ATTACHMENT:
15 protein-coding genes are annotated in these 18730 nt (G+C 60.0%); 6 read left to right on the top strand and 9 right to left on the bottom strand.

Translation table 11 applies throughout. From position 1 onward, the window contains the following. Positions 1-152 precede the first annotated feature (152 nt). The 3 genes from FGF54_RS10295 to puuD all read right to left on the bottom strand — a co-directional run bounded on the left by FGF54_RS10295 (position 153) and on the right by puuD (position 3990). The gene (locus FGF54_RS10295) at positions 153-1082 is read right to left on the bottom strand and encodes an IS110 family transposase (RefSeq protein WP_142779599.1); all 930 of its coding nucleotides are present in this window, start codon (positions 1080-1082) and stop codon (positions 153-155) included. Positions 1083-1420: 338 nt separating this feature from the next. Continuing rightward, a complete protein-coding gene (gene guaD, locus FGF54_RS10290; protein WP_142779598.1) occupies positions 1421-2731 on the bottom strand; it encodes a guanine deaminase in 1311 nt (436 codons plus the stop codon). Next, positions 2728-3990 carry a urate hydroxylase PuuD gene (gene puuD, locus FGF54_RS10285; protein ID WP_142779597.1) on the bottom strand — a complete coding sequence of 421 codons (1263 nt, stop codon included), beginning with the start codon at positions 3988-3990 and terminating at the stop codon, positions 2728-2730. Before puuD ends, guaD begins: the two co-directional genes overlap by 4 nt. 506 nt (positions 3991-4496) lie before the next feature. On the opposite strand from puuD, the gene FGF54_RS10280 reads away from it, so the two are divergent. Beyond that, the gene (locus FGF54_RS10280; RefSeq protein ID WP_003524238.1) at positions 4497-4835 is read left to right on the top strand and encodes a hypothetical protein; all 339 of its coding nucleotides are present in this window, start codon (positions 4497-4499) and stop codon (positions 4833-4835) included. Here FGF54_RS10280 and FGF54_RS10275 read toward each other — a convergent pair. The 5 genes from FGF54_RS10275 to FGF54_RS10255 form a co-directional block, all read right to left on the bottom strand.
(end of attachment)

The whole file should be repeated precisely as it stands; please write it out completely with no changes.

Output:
15 protein-coding genes are annotated in these 18730 nt (G+C 60.0%); 6 read left to right on the top strand and 9 right to left on the bottom strand.

Translation table 11 applies throughout. From position 1 onward, the window contains the following. Positions 1-152 precede the first annotated feature (152 nt). The 3 genes from FGF54_RS10295 to puuD all read right to left on the bottom strand — a co-directional run bounded on the left by FGF54_RS10295 (position 153) and on the right by puuD (position 3990). The gene (locus FGF54_RS10295) at positions 153-1082 is read right to left on the bottom strand and encodes an IS110 family transposase (RefSeq protein WP_142779599.1); all 930 of its coding nucleotides are present in this window, start codon (positions 1080-1082) and stop codon (positions 153-155) included. Positions 1083-1420: 338 nt separating this feature from the next. Continuing rightward, a complete protein-coding gene (gene guaD, locus FGF54_RS10290; protein WP_142779598.1) occupies positions 1421-2731 on the bottom strand; it encodes a guanine deaminase in 1311 nt (436 codons plus the stop codon). Next, positions 2728-3990 carry a urate hydroxylase PuuD gene (gene puuD, locus FGF54_RS10285; protein ID WP_142779597.1) on the bottom strand — a complete coding sequence of 421 codons (1263 nt, stop codon included), beginning with the start codon at positions 3988-3990 and terminating at the stop codon, positions 2728-2730. Before puuD ends, guaD begins: the two co-directional genes overlap by 4 nt. 506 nt (positions 3991-4496) lie before the next feature. On the opposite strand from puuD, the gene FGF54_RS10280 reads away from it, so the two are divergent. Beyond that, the gene (locus FGF54_RS10280; RefSeq protein ID WP_003524238.1) at positions 4497-4835 is read left to right on the top strand and encodes a hypothetical protein; all 339 of its coding nucleotides are present in this window, start codon (positions 4497-4499) and stop codon (positions 4833-4835) included. Here FGF54_RS10280 and FGF54_RS10275 read toward each other — a convergent pair. The 5 genes from FGF54_RS10275 to FGF54_RS10255 form a co-directional block, all read right to left on the bottom strand.